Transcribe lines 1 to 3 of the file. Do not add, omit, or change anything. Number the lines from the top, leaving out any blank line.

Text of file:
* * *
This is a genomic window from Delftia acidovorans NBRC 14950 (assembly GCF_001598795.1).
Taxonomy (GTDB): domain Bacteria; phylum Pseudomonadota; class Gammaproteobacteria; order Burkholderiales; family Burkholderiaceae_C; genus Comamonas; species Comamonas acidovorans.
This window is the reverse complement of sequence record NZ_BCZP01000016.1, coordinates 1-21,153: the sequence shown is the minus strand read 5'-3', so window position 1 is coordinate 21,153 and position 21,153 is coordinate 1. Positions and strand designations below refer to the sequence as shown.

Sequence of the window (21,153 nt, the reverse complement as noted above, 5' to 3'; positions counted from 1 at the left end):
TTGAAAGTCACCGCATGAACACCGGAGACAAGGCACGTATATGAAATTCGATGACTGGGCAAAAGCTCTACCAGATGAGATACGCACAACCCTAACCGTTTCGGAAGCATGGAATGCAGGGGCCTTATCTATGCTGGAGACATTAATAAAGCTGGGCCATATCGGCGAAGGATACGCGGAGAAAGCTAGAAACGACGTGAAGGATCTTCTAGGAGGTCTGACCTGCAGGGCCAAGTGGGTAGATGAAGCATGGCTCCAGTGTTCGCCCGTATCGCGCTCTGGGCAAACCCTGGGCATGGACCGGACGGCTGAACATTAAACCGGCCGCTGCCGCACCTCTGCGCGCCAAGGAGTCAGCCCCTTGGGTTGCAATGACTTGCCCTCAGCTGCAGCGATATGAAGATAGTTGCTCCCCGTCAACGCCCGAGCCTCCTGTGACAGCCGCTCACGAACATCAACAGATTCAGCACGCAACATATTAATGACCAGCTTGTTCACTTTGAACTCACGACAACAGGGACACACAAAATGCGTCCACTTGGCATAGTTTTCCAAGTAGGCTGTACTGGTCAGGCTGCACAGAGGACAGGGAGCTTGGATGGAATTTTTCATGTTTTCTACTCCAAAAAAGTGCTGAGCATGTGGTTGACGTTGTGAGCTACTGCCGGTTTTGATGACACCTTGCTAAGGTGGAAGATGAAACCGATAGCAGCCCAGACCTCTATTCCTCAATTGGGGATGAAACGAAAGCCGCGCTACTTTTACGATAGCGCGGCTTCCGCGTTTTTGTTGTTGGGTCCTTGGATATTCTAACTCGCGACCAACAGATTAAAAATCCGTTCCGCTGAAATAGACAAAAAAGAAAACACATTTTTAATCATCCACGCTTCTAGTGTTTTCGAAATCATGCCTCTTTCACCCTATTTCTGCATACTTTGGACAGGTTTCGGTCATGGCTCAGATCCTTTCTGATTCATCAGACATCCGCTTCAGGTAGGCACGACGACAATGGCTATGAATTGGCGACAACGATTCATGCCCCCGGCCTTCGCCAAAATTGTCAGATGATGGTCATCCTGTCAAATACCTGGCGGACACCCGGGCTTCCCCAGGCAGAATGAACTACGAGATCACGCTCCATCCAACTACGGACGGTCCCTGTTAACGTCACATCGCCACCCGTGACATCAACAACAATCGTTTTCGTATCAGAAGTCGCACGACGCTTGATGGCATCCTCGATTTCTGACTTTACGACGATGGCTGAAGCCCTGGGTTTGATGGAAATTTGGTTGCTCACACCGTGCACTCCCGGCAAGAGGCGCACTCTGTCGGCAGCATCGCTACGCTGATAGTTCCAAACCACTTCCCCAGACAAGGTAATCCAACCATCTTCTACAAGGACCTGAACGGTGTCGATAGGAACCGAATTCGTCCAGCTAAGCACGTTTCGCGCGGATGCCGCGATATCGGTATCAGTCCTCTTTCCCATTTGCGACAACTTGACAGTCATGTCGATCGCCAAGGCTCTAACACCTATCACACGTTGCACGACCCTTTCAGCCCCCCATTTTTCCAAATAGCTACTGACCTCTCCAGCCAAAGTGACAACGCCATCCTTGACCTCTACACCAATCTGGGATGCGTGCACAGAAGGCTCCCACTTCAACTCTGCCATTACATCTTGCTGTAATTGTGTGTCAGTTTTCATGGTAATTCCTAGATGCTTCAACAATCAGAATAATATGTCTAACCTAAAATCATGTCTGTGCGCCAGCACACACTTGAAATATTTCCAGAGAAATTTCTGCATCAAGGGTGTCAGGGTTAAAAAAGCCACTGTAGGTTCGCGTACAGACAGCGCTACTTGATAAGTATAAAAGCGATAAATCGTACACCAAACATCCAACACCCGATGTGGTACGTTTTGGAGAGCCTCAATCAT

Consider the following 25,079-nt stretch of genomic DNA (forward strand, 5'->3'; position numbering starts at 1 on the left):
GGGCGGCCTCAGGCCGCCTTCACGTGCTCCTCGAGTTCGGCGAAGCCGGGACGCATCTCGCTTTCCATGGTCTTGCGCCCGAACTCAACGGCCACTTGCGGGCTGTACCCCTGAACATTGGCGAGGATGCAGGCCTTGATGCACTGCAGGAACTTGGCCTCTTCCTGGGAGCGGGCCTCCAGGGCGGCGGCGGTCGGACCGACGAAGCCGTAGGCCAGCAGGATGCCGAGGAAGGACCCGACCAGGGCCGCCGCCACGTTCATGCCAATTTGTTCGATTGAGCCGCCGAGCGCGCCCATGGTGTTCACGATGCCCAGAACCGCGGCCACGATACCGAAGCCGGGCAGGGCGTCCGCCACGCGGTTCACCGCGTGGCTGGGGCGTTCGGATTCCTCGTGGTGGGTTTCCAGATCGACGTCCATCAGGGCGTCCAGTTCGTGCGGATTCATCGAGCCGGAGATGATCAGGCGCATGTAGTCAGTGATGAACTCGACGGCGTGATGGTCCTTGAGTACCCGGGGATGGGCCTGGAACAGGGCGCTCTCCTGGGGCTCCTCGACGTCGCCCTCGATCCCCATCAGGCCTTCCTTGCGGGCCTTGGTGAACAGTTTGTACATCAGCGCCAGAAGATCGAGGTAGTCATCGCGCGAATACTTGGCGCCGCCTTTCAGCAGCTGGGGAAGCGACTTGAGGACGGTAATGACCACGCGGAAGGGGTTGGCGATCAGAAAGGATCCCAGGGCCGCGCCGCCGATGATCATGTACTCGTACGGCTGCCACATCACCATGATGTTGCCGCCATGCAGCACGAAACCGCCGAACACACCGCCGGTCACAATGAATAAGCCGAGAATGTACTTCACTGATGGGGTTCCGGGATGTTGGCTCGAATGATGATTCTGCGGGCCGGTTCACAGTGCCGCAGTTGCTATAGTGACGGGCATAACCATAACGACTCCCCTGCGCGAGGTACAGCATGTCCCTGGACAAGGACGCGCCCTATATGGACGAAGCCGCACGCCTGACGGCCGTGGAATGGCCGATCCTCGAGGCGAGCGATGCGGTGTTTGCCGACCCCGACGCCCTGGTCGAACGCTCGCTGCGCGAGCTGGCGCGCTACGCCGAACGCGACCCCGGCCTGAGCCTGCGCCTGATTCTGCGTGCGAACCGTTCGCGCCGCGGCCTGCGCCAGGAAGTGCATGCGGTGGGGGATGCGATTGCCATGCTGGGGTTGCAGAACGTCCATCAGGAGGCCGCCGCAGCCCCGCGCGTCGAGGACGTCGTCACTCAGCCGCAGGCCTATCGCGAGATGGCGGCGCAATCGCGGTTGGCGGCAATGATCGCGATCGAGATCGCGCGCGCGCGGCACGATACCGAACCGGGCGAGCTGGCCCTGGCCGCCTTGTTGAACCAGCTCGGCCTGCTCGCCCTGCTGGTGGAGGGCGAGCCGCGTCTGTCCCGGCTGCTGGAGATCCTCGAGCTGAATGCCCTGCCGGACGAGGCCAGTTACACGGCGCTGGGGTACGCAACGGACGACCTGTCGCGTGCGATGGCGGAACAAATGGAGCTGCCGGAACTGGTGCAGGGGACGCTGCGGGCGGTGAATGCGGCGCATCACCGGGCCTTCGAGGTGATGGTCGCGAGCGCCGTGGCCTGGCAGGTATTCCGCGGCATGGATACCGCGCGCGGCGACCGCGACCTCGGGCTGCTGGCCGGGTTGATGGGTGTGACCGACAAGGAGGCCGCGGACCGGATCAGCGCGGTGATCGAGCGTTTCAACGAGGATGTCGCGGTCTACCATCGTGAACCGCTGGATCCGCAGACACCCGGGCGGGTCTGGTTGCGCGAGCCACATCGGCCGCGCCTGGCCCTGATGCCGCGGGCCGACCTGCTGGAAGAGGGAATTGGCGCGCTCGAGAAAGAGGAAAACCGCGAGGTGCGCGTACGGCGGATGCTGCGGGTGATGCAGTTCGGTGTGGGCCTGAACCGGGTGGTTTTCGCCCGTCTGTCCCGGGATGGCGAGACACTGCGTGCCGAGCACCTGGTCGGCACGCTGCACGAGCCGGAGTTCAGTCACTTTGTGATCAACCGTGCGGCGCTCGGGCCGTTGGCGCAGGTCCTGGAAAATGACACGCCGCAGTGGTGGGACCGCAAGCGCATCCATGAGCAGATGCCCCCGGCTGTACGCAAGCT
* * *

This is a genomic window from Delftia acidovorans NBRC 14950 (assembly GCF_001598795.1).
Taxonomy (GTDB): domain Bacteria; phylum Pseudomonadota; class Gammaproteobacteria; order Burkholderiales; family Burkholderiaceae_C; genus Comamonas; species Comamonas acidovorans.
This window is the reverse complement of sequence record NZ_BCZP01000016.1, coordinates 1-21,153: the sequence shown is the minus strand read 5'-3', so window position 1 is coordinate 21,153 and position 21,153 is coordinate 1. Positions and strand designations below refer to the sequence as shown.